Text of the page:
The interest rate risk structure for interest rates is called the Risk Premium or Risk Spread. It is the extra interest that a risky asset must pay relative to a risk-less asset since investors demand compensation for taking on higher risk.
Interest Rate Risk Structure
Highly rated investment-grade bonds are those with the lowest risk of default. Junk Bonds have the highest risk premium and are at the highest risk of default. Junk Bonds are anything below Ba, a.k.a non investment grade.
- Interest on T-Bonds is exempt from State and local taxes but not federal taxes.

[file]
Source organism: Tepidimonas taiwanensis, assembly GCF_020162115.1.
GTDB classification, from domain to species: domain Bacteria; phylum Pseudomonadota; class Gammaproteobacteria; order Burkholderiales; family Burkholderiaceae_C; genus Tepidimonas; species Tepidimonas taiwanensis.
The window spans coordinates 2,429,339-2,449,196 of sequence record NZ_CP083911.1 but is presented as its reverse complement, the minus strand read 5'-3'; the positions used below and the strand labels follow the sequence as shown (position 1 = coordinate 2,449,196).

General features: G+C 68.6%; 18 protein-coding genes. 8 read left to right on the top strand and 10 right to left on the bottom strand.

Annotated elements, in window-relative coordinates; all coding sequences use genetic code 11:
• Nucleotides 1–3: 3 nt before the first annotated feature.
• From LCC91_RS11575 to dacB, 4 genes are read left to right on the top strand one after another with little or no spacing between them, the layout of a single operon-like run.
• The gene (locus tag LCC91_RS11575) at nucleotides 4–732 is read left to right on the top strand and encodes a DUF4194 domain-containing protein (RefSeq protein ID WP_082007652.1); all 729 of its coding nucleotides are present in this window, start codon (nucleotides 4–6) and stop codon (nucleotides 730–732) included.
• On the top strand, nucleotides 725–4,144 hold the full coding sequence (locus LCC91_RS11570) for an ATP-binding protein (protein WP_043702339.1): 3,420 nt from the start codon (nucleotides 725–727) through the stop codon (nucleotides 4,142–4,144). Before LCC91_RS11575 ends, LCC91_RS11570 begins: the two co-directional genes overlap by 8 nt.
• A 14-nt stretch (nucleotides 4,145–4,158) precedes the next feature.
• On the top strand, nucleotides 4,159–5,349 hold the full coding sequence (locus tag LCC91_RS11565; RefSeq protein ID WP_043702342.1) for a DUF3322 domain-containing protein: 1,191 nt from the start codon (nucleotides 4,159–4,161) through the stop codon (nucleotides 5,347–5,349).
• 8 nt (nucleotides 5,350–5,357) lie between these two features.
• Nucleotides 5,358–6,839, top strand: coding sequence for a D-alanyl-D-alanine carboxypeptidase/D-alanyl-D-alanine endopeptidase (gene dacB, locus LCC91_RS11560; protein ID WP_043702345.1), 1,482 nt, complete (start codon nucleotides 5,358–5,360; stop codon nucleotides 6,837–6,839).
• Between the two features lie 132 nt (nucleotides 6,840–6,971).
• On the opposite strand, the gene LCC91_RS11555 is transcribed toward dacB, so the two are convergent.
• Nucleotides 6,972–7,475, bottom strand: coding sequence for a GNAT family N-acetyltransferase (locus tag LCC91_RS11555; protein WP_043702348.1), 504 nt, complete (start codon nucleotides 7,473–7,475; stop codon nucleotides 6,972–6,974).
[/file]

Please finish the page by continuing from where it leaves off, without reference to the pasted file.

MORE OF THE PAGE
- Interest on corporate bonds (& other private assets) taxable at every level – federal, state, local.
- Interest on municipal bonds, not taxed within the home state. These bonds have lower yields than bonds whose interest payments are taxable.
Bond ratings by Moody’s, S&P and Fitch.
Example of Interest Rate Risk Structure
Risk Premium = Interest (riskier asset) – Interest (treasury bond)
Ex: T-bonds pay 5% int. after tax, Corp bond pay 8% after tax
Risk Premium = 3%